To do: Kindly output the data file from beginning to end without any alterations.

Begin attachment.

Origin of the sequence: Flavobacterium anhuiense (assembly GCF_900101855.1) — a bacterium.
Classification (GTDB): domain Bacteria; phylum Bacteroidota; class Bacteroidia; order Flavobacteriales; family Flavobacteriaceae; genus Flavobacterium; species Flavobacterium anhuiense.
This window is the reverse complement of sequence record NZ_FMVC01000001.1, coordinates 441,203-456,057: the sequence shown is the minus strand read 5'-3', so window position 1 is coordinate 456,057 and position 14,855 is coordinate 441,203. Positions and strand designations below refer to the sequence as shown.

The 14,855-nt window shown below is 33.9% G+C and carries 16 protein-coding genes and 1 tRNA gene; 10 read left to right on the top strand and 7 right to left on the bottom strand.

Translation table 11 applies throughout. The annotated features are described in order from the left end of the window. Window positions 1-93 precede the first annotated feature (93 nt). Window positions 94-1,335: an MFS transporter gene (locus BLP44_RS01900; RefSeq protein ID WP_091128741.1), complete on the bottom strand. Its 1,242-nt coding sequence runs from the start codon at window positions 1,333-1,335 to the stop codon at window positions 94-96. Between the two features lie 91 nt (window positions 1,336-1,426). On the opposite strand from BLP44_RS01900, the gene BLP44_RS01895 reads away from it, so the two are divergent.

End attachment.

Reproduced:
Origin of the sequence: Flavobacterium anhuiense (assembly GCF_900101855.1) — a bacterium.
Classification (GTDB): domain Bacteria; phylum Bacteroidota; class Bacteroidia; order Flavobacteriales; family Flavobacteriaceae; genus Flavobacterium; species Flavobacterium anhuiense.
This window is the reverse complement of sequence record NZ_FMVC01000001.1, coordinates 441,203-456,057: the sequence shown is the minus strand read 5'-3', so window position 1 is coordinate 456,057 and position 14,855 is coordinate 441,203. Positions and strand designations below refer to the sequence as shown.

The 14,855-nt window shown below is 33.9% G+C and carries 16 protein-coding genes and 1 tRNA gene; 10 read left to right on the top strand and 7 right to left on the bottom strand.

Translation table 11 applies throughout. The annotated features are described in order from the left end of the window. Window positions 1-93 precede the first annotated feature (93 nt). Window positions 94-1,335: an MFS transporter gene (locus BLP44_RS01900; RefSeq protein ID WP_091128741.1), complete on the bottom strand. Its 1,242-nt coding sequence runs from the start codon at window positions 1,333-1,335 to the stop codon at window positions 94-96. Between the two features lie 91 nt (window positions 1,336-1,426). On the opposite strand from BLP44_RS01900, the gene BLP44_RS01895 reads away from it, so the two are divergent.